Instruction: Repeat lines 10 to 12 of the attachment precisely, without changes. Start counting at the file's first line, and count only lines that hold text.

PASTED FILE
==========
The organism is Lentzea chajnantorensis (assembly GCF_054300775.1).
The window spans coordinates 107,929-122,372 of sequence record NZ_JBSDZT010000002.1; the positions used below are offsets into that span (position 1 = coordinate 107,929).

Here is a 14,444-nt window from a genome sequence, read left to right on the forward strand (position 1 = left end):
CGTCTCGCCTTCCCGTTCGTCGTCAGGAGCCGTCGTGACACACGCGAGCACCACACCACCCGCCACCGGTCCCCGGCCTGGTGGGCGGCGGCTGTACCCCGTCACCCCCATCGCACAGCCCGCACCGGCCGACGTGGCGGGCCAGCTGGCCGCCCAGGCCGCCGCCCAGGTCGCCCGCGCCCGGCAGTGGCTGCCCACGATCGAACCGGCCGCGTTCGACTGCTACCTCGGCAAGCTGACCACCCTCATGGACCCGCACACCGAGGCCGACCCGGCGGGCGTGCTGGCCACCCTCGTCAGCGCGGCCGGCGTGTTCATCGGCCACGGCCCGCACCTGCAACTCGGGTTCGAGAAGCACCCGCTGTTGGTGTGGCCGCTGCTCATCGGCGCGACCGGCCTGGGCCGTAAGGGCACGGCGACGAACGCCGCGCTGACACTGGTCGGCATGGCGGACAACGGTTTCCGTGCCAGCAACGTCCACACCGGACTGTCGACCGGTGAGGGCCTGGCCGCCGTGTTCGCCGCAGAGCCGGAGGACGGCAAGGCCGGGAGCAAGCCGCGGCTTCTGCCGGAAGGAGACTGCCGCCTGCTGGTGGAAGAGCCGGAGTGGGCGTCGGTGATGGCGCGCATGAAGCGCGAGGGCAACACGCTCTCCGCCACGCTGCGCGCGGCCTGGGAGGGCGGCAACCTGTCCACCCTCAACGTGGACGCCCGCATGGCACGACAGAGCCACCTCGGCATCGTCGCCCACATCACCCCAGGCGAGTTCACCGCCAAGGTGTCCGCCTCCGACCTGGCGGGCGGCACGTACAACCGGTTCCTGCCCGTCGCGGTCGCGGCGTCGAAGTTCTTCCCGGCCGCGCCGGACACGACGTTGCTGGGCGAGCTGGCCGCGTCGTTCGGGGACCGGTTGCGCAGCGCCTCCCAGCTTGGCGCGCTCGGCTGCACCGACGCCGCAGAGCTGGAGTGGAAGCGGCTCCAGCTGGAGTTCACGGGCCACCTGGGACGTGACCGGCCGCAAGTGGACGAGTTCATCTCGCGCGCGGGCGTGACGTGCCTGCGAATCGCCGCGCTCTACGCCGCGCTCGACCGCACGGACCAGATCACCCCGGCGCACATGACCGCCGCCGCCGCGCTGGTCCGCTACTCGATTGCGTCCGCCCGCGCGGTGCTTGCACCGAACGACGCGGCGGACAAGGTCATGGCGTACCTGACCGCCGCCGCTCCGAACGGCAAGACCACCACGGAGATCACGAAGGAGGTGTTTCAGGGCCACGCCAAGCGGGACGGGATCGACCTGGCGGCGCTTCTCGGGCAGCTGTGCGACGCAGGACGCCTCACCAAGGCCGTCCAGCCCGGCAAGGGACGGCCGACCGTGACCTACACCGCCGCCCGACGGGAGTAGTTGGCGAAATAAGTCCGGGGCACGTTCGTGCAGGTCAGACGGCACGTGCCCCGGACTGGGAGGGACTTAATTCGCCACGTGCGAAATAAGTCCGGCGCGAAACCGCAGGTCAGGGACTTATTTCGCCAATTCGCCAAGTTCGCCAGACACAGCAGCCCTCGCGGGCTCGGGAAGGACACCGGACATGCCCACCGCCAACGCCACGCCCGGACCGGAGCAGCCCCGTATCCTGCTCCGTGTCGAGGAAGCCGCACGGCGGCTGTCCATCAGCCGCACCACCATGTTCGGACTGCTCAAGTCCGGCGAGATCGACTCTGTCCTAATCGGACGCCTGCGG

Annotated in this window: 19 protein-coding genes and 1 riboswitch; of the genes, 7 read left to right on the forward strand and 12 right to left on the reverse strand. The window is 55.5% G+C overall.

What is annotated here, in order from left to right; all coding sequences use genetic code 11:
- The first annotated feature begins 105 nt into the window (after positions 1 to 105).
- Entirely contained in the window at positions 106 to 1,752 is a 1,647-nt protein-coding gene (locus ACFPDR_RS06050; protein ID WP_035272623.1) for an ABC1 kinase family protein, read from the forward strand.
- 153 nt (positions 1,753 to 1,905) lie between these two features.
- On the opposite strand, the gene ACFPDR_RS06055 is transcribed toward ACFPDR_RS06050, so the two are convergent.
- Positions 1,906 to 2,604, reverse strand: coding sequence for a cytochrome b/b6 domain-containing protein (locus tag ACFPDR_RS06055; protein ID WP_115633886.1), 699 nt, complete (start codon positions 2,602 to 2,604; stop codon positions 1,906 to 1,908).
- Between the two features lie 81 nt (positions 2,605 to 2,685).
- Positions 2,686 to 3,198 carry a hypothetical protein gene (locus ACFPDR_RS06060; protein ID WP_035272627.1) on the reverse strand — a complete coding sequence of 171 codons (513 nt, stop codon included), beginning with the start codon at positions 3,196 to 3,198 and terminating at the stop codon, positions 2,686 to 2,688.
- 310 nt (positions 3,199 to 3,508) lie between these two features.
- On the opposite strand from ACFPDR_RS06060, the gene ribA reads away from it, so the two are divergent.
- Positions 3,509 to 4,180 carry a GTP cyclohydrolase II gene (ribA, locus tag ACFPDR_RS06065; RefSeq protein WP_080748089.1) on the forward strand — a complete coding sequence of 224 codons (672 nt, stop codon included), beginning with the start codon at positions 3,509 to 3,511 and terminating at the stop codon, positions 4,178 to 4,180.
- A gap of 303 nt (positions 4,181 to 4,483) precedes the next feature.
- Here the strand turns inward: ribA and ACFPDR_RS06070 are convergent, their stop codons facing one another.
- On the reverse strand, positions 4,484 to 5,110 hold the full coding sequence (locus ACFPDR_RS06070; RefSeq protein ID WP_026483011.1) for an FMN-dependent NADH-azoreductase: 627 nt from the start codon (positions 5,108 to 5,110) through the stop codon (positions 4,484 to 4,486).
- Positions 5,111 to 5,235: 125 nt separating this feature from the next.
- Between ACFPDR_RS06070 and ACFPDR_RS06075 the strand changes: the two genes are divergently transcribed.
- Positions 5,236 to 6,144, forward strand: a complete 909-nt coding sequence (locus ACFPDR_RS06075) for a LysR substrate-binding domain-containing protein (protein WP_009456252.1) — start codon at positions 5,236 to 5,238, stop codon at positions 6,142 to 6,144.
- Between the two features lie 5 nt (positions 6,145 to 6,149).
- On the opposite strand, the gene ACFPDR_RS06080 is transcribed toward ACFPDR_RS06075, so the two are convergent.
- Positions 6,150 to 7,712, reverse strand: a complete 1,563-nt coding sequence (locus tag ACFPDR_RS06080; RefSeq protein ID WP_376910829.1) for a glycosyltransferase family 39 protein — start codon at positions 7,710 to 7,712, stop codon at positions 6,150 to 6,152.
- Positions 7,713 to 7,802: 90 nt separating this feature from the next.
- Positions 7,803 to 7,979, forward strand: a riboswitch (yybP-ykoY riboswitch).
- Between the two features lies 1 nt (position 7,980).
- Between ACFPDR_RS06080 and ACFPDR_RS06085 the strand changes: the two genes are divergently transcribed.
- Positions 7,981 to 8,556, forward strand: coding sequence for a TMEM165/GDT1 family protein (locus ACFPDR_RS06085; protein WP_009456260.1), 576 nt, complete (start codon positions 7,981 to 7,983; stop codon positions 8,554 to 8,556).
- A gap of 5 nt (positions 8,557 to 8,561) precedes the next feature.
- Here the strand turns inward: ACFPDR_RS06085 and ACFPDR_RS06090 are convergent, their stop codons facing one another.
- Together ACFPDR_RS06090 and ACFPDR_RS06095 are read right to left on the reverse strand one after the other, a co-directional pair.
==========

- On the opposite strand, the gene ACFPDR_RS06055 is transcribed toward ACFPDR_RS06050, so the two are convergent.
- Positions 1,906 to 2,604, reverse strand: coding sequence for a cytochrome b/b6 domain-containing protein (locus tag ACFPDR_RS06055; protein ID WP_115633886.1), 699 nt, complete (start codon positions 2,602 to 2,604; stop codon positions 1,906 to 1,908).
- Between the two features lie 81 nt (positions 2,605 to 2,685).